Advertisement
News

S.C.'s 'Fritz' Hollings says he won't run again

WASHINGTON — WASHINGTON - South Carolina's Democratic Sen. Ernest F. "Fritz" Hollings announced his plans yesterday to retire from the seat he has held since 1966, raising Republican hopes for broadening their majority in the South and the Senate.

Hollings, 81, is the second veteran Democratic senator from the South to announce plans to retire. Sen. Zell Miller of Georgia, who often votes with Republicans, said in January that he would not seek re-election in 2004.

Advertisement

Republicans, who hold 51 of 100 Senate seats, were encouraged by the news of another open seat in the South, where the GOP has been gaining strength.

Democrats acknowledged that their support in the South could be weak in the next election. At least two other Southern Senate seats are in question because Democratic presidential contenders - Sen. Bob Graham of Florida and Sen. John Edwards of North Carolina-have yet to announce whether they will run again for the Senate in 2004.

Advertisement

Sen. George F. Allen of Virginia, chairman of the National Republican Senatorial Committee, said Democrats "are now left in the unenviable position of having to defend two open seats in the South - fertile territory for Senate Republicans."

Four South Carolina Republicans - U.S. Rep. James W. DeMint, former state Attorney General Charlie Condon, Myrtle Beach Mayor Mark McBride and developer Thomas Ravenel - have tossed their hats into the ring and are busy raising money and organizing their campaigns.

But "without Fritz Hollings, the Democrats are starting from scratch, which makes this a great opportunity for Republicans," Allen said.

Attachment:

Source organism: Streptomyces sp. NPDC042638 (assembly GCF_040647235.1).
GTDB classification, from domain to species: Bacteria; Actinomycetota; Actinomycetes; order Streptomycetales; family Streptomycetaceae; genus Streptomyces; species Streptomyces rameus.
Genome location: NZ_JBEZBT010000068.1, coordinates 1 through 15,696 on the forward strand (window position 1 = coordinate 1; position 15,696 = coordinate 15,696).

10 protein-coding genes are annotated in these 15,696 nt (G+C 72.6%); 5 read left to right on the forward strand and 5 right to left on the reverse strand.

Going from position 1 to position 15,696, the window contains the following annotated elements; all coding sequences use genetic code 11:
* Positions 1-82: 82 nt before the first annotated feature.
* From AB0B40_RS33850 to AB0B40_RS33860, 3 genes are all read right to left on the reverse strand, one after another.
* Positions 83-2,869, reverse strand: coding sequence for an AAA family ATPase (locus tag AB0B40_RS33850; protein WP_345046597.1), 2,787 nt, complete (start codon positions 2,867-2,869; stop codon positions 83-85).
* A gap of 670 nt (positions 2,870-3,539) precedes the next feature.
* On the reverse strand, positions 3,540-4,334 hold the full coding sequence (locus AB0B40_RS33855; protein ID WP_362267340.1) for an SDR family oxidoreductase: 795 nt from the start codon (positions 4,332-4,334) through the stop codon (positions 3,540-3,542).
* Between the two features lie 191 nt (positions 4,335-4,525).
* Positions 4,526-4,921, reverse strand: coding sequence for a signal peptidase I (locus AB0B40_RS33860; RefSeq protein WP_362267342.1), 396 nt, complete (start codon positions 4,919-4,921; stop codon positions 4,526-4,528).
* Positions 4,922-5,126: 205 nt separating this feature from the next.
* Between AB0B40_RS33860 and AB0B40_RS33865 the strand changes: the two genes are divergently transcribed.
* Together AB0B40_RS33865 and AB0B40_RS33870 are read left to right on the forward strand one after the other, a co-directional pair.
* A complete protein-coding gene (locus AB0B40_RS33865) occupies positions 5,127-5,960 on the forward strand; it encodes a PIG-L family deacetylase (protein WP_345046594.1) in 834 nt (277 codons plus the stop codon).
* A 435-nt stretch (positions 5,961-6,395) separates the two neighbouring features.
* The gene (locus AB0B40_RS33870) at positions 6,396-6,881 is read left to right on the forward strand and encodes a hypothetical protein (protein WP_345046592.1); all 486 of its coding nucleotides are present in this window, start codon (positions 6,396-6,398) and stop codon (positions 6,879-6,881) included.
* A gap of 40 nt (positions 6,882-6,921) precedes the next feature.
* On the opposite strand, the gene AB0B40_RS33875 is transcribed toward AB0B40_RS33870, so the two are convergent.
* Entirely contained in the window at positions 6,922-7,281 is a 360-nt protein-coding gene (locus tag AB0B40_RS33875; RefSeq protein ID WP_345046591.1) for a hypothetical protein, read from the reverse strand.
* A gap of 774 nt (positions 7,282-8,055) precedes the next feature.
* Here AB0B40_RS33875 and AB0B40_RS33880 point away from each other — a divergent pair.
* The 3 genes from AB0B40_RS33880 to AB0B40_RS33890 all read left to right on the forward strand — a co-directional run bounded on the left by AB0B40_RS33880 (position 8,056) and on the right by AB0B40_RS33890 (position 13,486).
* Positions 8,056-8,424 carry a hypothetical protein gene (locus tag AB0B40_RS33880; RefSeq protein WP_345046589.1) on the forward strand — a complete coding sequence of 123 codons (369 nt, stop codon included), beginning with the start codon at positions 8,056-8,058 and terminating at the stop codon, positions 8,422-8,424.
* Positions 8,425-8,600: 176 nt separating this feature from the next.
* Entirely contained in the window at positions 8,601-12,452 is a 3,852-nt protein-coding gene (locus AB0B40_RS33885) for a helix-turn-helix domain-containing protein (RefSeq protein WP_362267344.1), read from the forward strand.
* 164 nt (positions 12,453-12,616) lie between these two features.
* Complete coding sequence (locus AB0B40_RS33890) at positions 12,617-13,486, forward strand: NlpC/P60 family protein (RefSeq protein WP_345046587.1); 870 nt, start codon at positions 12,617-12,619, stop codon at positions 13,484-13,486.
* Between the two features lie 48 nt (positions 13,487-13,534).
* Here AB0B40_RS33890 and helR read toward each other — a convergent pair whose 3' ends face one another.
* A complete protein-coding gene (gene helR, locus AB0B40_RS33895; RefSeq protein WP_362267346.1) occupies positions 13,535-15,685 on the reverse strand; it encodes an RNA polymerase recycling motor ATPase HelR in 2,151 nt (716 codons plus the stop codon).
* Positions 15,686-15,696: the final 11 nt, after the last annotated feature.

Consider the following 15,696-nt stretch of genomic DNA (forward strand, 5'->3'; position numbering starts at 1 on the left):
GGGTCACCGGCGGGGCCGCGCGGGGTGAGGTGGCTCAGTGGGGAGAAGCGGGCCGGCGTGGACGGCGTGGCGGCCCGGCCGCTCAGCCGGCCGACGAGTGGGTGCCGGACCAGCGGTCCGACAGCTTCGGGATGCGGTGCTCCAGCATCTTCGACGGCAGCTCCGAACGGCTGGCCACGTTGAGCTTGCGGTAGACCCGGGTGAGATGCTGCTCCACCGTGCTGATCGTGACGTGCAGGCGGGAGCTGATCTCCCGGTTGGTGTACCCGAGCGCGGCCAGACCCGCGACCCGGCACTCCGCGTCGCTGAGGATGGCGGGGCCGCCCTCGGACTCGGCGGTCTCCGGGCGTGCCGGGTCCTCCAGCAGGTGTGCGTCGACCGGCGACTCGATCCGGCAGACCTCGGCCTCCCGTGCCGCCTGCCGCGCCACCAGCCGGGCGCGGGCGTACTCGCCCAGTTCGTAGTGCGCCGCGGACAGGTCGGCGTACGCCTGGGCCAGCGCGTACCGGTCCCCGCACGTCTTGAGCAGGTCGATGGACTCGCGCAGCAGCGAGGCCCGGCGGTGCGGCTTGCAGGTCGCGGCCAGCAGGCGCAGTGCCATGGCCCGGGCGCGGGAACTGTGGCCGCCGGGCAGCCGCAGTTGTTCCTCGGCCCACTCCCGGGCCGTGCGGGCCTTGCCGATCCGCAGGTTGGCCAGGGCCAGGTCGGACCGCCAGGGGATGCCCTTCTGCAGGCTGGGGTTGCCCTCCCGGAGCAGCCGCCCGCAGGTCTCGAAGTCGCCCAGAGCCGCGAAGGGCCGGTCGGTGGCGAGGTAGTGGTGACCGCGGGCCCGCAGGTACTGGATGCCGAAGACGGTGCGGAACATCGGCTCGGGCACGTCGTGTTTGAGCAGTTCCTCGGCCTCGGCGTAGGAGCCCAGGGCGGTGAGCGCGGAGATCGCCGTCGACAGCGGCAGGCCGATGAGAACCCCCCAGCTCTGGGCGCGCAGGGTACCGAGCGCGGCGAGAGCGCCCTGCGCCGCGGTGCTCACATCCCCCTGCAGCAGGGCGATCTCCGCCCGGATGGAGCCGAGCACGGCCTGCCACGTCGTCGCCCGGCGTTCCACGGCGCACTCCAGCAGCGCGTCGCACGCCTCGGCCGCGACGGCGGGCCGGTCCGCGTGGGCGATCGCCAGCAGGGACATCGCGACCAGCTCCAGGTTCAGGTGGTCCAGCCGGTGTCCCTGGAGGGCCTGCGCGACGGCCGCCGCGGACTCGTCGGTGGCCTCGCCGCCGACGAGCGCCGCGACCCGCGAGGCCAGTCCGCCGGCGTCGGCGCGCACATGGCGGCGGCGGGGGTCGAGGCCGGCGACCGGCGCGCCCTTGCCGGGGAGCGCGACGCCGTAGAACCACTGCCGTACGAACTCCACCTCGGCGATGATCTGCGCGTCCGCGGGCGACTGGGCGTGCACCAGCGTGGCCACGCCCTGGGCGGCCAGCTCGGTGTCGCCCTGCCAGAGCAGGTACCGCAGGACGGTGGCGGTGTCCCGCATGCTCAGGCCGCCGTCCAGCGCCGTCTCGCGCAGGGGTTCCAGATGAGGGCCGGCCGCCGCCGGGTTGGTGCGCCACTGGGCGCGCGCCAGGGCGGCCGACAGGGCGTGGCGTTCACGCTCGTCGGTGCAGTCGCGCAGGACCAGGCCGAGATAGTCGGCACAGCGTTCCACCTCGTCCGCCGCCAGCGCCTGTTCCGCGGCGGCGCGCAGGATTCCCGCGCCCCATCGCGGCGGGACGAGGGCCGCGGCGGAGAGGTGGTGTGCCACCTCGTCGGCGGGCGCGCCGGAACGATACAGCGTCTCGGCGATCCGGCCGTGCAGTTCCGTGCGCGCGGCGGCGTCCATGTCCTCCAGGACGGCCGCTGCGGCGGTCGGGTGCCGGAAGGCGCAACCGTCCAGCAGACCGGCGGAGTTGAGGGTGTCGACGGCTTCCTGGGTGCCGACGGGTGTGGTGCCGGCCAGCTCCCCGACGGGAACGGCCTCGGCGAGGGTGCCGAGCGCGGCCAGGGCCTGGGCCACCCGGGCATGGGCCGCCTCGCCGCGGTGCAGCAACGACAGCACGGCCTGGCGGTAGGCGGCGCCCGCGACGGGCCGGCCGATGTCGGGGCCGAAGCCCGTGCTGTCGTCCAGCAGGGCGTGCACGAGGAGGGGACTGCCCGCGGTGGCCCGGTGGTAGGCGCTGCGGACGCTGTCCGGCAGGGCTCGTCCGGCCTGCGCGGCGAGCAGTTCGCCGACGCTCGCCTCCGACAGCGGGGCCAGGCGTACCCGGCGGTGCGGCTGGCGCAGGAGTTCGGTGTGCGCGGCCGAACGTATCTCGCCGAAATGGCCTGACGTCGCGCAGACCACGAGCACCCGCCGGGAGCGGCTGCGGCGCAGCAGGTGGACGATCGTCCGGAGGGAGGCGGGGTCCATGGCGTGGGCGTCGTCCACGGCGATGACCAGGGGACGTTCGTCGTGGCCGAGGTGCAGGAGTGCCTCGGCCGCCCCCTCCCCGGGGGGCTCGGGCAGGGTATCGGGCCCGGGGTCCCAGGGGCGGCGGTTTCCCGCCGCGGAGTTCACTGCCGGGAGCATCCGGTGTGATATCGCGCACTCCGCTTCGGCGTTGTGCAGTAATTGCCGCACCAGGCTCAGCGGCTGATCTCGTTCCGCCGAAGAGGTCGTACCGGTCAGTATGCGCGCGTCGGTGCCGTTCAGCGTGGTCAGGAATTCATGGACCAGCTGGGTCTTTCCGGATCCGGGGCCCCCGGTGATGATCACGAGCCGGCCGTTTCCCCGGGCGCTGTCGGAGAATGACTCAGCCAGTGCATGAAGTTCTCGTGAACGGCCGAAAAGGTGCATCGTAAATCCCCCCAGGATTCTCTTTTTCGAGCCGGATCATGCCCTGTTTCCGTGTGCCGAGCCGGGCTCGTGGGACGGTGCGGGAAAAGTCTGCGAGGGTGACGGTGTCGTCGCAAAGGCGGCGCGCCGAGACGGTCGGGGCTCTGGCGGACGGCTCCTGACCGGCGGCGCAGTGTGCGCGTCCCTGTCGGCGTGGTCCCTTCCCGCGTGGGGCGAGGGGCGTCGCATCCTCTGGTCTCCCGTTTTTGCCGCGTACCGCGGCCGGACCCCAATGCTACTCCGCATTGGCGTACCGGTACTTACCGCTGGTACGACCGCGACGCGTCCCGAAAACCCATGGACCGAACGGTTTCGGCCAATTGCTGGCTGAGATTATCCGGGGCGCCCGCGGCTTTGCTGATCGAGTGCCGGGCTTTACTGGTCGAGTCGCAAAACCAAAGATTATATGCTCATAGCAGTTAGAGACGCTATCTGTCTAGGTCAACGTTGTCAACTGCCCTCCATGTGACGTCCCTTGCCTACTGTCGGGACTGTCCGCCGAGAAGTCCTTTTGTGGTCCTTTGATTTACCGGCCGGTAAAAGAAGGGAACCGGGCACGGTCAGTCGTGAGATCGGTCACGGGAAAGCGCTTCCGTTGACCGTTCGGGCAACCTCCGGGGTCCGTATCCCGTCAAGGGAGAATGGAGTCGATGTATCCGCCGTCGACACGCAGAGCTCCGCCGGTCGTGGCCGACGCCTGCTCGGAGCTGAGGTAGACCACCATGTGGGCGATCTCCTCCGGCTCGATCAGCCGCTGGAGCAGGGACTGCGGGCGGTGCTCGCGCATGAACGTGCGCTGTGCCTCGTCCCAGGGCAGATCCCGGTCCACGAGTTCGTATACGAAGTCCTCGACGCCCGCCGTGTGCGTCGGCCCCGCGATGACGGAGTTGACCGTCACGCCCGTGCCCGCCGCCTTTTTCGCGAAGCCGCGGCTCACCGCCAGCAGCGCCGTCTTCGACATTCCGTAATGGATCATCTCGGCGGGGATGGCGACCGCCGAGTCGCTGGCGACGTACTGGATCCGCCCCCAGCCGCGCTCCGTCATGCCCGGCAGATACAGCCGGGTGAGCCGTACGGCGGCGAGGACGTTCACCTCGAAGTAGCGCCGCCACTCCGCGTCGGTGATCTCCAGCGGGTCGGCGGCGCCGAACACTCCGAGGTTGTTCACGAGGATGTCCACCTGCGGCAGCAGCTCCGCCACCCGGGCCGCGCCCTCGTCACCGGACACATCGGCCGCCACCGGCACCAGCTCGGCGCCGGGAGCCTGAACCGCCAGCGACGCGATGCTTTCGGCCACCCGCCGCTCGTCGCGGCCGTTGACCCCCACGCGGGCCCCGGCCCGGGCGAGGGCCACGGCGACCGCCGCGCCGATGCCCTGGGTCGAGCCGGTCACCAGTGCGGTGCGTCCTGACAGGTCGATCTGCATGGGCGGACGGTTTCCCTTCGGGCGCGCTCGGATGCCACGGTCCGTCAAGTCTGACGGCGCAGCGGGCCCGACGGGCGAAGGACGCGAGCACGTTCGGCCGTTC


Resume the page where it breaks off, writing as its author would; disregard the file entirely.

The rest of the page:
Democrats are trying to recruit Inez Tenenbaum, South Carolina's state superintendent of education, to run. Columbia Mayor Bob Coble has indicated he is interested.

Democrats vowed to retain the seat. "I'm confident that South Carolina will be eager to fill Fritz's seat with someone who shares his values, commitment and ideals," said Senate Minority Leader Tom Daschle of South Dakota.

But Republicans have reason for optimism. As South Carolina's economy has grown over the past decade, voters have increasingly cast ballots for Republicans. President Bush received 57 percent of the vote in 2000, and Hollings won his last two re-election bids by only narrow margins.

Despite being elected seven times to the Senate, Hollings was the state's junior senator until the late Sen. Strom Thurmond retired last year. That made Hollings the longest-serving junior senator in history.

A staunch fiscal conservative, Hollings served on the Senate Budget Committee longer than anyone else. In 1985, he co-sponsored the Gramm-Rudman-Hollings bill, which led to lower deficits.

Advertisement

Yesterday, his colleagues said they would miss his spark.

"His wit and humor have livened up the most mundane of debates, but when he spoke, he always spoke loudest for those he represented in South Carolina," said Democratic Sen. John Kerry of Massachusetts.

The Los Angeles Times is a Tribune Publishing newspaper.


Advertisement